wherein the pressure of the airtight space and the airtight spaces are reduced by the pressure-reducing means at least when a temperature of the inside of the reaction tube is increased.

Additional objects and advantages of the invention will be set forth in the description which follows, and in part will be obvious from the description, or may be learned by practice of the invention. The objects and advantages of the invention may be realized and obtained by means of the instrumentalities and combinations particularly pointed out in the appended claims.

BRIEF DESCRIPTION OF THE DRAWINGS

The accompanying drawings, which are incorporated in and constitute a part of the specification, illustrate a presently preferred embodiment of the invention, and together with the general description given above and the detailed description of the preferred embodiment given below, serve to explain the principles of the invention.

FIG. 1 is a cross-sectional view showing a conventional heat treatment apparatus;

FIG. 2 is a cross-sectional view showing a heat treatment apparatus according to an embodiment of the present invention;

FIG. 3 is an enlarged cross-sectional view showing a heating element used in the apparatus of FIG. 2;

FIG. 4 is a perspective view showing a heating element and heat radiating plates of the apparatus of FIG. 2;

FIG. 5 is a schematic view for explaining heat radiation between the heating element and heat radiating plates of the apparatus of FIG. 2;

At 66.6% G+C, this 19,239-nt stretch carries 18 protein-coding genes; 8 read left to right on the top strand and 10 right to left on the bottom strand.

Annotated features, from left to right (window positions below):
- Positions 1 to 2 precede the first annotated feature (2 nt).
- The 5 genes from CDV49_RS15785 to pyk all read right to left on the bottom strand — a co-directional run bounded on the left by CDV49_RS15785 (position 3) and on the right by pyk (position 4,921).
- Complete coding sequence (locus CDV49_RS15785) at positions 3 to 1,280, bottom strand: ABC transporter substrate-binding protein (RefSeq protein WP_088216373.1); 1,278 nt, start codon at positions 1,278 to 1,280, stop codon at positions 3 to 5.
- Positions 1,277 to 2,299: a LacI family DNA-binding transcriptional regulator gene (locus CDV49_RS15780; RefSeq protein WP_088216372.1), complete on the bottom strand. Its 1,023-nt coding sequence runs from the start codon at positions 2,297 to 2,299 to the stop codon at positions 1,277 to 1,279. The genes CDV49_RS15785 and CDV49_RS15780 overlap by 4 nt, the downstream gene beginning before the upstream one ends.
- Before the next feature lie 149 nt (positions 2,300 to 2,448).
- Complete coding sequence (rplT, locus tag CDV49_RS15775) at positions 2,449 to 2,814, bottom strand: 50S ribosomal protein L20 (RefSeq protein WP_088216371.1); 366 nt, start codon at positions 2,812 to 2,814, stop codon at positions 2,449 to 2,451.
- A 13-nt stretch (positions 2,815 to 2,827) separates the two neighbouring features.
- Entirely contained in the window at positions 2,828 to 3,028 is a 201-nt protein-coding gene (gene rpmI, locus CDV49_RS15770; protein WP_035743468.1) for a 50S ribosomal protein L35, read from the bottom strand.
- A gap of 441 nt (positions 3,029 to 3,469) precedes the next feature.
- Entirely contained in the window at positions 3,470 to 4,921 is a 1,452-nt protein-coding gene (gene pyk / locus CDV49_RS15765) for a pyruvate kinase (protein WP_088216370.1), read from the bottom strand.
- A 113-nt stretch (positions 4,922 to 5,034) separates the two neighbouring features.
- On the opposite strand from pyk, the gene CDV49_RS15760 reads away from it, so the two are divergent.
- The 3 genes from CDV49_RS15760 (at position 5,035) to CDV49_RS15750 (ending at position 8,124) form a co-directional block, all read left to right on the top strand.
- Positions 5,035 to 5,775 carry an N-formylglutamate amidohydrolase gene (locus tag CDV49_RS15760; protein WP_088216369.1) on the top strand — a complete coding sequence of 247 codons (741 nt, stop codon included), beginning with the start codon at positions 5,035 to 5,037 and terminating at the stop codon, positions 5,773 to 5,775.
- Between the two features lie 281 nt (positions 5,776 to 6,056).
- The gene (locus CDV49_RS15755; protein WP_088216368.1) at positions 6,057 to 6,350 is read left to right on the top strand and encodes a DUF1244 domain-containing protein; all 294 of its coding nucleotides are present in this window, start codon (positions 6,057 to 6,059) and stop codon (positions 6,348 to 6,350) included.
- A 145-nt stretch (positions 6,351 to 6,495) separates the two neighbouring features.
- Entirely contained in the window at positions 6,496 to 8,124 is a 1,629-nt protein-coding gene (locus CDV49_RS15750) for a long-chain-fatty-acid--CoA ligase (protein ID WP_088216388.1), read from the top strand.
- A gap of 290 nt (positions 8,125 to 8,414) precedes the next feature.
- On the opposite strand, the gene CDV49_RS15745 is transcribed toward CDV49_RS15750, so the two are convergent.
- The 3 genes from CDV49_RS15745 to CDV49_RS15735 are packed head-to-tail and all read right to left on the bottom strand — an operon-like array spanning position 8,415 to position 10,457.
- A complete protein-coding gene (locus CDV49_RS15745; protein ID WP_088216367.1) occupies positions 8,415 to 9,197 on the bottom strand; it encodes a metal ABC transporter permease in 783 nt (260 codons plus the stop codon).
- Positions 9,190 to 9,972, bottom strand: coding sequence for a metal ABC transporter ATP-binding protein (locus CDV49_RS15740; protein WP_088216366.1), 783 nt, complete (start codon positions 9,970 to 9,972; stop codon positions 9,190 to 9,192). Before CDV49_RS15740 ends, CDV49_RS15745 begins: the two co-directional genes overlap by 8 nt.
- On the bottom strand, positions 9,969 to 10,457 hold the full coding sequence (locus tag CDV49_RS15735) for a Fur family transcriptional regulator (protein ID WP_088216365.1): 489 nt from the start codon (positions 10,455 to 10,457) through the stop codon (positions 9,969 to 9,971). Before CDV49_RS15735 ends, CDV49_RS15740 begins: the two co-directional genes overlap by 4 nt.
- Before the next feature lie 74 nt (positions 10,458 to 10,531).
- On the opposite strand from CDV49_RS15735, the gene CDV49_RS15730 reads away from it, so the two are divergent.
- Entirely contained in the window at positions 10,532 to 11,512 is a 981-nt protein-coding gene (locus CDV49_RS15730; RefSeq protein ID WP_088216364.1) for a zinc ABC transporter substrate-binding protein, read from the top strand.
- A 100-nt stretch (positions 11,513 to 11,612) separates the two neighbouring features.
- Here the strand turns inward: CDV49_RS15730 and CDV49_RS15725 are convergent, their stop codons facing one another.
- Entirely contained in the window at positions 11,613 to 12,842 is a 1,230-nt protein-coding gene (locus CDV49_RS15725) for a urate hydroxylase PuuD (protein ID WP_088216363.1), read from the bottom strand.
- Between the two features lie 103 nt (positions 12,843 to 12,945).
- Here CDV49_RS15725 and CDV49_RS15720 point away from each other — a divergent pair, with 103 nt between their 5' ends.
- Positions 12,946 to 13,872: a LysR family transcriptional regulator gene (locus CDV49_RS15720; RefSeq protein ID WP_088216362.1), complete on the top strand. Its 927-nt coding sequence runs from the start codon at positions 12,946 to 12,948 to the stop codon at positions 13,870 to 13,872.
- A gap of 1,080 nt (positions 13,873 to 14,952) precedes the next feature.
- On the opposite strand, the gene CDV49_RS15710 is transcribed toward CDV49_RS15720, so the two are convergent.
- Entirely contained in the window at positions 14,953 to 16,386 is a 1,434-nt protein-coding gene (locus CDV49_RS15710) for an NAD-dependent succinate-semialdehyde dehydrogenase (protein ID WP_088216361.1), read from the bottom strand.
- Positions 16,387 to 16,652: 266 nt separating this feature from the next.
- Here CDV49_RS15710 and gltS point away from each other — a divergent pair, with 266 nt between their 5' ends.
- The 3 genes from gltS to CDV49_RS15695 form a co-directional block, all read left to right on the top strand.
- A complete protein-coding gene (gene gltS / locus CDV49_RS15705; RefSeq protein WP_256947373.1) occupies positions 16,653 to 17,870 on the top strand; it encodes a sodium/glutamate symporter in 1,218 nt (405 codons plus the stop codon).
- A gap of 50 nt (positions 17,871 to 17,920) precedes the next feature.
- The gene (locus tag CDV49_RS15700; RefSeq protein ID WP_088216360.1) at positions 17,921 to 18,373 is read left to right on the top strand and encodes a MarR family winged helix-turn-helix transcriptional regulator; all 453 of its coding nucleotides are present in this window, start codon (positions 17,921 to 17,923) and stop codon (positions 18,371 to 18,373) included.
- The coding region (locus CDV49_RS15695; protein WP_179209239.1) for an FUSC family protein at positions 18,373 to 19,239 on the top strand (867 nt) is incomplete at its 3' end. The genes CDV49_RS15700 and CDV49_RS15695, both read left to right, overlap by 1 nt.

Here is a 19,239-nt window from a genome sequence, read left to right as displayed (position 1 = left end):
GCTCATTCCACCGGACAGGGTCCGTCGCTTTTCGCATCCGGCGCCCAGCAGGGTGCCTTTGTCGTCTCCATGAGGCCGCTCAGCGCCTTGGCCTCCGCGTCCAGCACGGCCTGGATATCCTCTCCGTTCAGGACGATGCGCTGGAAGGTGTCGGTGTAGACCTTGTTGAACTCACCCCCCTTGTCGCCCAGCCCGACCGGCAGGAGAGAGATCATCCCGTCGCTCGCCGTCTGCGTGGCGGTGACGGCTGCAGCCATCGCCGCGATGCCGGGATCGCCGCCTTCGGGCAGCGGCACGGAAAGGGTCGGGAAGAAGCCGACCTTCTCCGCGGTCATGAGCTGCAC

FIG. 6 is a view for explaining a simulation for explaining the advantage of the present invention; and

FIG. 7 is a graph showing a relationship between time and temperature of a reaction tube with respect to the present invention and its compared examples.

DETAILED DESCRIPTION OF THE PREFERRED EMBODIMENT

The principle of the present invention will be first described.

A heat treatment apparatus according to the present invention is so constructed that a heating element is formed around a reaction tube and a heat radiating member is provided around the heating element with an airtight space therebetween. If the pressure of the space between the heat radiating member and heating element is reduced by a pressure-reduction means when an object to be processed is heated in the reaction tube by increasing the temperature of the tube, heat is moved in the space mainly by radiation. The heat generated from the heating element radiates toward both the reaction tube and heat radiating member at once, and the heat radiating member is thus heated to generate heat. This heat is partially transferred outside the heat radiating member and at the same time toward the reaction tube. If the heat is so transferred between the heating element and heat radiating member, part of the heat emitted from the heating element to the outside (in the direction opposite to the reaction tube) is returned to the heating element itself, with the result that a large quantity of radiating heat moves toward the reaction tube, and the temperature of the tube can be elevated at high speed. Furthermore, a plurality of heat radiating plates are formed in a multilevel fashion with airtight spaces therebetween. If the pressure of these spaces is reduced, heat radiates from adjacent heat radiating members and is transferred therebetween. As a result, a large quantity of heat is returned to the heating element, and a larger quantity of radiating heat is moved toward the reaction tube. The temperature of the reaction tube can thus be elevated more rapidly.

A preferred embodiment of the present invention will now be described, with reference to the accompanying drawings.